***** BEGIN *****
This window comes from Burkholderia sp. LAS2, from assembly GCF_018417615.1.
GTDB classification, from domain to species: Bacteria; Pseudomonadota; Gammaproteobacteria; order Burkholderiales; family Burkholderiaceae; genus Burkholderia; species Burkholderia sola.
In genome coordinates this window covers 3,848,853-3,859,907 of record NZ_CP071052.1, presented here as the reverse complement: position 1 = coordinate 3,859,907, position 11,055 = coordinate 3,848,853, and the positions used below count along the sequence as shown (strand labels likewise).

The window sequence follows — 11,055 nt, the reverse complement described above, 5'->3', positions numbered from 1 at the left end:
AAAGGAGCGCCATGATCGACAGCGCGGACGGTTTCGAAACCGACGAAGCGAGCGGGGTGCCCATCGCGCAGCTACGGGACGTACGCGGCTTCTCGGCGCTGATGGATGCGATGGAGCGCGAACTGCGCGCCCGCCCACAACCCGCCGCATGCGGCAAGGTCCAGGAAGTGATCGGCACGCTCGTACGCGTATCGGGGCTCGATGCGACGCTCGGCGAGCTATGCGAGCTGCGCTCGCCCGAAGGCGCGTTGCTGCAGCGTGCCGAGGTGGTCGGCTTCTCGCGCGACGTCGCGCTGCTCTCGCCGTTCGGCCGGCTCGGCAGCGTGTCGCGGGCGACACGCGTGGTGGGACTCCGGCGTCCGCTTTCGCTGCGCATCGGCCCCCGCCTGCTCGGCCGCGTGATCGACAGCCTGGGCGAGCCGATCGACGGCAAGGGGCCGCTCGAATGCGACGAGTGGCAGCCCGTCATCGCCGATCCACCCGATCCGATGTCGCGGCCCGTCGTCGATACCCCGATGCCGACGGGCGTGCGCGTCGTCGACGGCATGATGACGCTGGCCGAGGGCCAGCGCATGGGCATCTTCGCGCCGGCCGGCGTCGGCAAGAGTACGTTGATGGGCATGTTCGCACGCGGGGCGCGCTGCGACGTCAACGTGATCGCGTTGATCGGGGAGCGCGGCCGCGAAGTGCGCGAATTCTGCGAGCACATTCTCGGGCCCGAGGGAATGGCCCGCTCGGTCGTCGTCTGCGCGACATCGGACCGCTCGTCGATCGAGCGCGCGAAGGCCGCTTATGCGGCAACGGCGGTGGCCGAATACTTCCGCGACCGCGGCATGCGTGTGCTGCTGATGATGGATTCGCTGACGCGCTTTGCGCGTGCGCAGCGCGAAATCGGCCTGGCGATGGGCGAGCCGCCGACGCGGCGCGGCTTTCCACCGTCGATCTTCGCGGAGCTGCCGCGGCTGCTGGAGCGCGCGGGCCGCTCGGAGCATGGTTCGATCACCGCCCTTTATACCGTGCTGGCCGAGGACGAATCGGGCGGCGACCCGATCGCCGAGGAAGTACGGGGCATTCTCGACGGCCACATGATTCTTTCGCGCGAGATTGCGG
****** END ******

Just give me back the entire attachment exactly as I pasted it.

This window comes from Burkholderia sp. LAS2, from assembly GCF_018417615.1.
GTDB classification, from domain to species: Bacteria; Pseudomonadota; Gammaproteobacteria; order Burkholderiales; family Burkholderiaceae; genus Burkholderia; species Burkholderia sola.
In genome coordinates this window covers 3,848,853-3,859,907 of record NZ_CP071052.1, presented here as the reverse complement: position 1 = coordinate 3,859,907, position 11,055 = coordinate 3,848,853, and the positions used below count along the sequence as shown (strand labels likewise).

The window sequence follows — 11,055 nt, the reverse complement described above, 5'->3', positions numbered from 1 at the left end:
AAAGGAGCGCCATGATCGACAGCGCGGACGGTTTCGAAACCGACGAAGCGAGCGGGGTGCCCATCGCGCAGCTACGGGACGTACGCGGCTTCTCGGCGCTGATGGATGCGATGGAGCGCGAACTGCGCGCCCGCCCACAACCCGCCGCATGCGGCAAGGTCCAGGAAGTGATCGGCACGCTCGTACGCGTATCGGGGCTCGATGCGACGCTCGGCGAGCTATGCGAGCTGCGCTCGCCCGAAGGCGCGTTGCTGCAGCGTGCCGAGGTGGTCGGCTTCTCGCGCGACGTCGCGCTGCTCTCGCCGTTCGGCCGGCTCGGCAGCGTGTCGCGGGCGACACGCGTGGTGGGACTCCGGCGTCCGCTTTCGCTGCGCATCGGCCCCCGCCTGCTCGGCCGCGTGATCGACAGCCTGGGCGAGCCGATCGACGGCAAGGGGCCGCTCGAATGCGACGAGTGGCAGCCCGTCATCGCCGATCCACCCGATCCGATGTCGCGGCCCGTCGTCGATACCCCGATGCCGACGGGCGTGCGCGTCGTCGACGGCATGATGACGCTGGCCGAGGGCCAGCGCATGGGCATCTTCGCGCCGGCCGGCGTCGGCAAGAGTACGTTGATGGGCATGTTCGCACGCGGGGCGCGCTGCGACGTCAACGTGATCGCGTTGATCGGGGAGCGCGGCCGCGAAGTGCGCGAATTCTGCGAGCACATTCTCGGGCCCGAGGGAATGGCCCGCTCGGTCGTCGTCTGCGCGACATCGGACCGCTCGTCGATCGAGCGCGCGAAGGCCGCTTATGCGGCAACGGCGGTGGCCGAATACTTCCGCGACCGCGGCATGCGTGTGCTGCTGATGATGGATTCGCTGACGCGCTTTGCGCGTGCGCAGCGCGAAATCGGCCTGGCGATGGGCGAGCCGCCGACGCGGCGCGGCTTTCCACCGTCGATCTTCGCGGAGCTGCCGCGGCTGCTGGAGCGCGCGGGCCGCTCGGAGCATGGTTCGATCACCGCCCTTTATACCGTGCTGGCCGAGGACGAATCGGGCGGCGACCCGATCGCCGAGGAAGTACGGGGCATTCTCGACGGCCACATGATTCTTTCGCGCGAGATTGCGG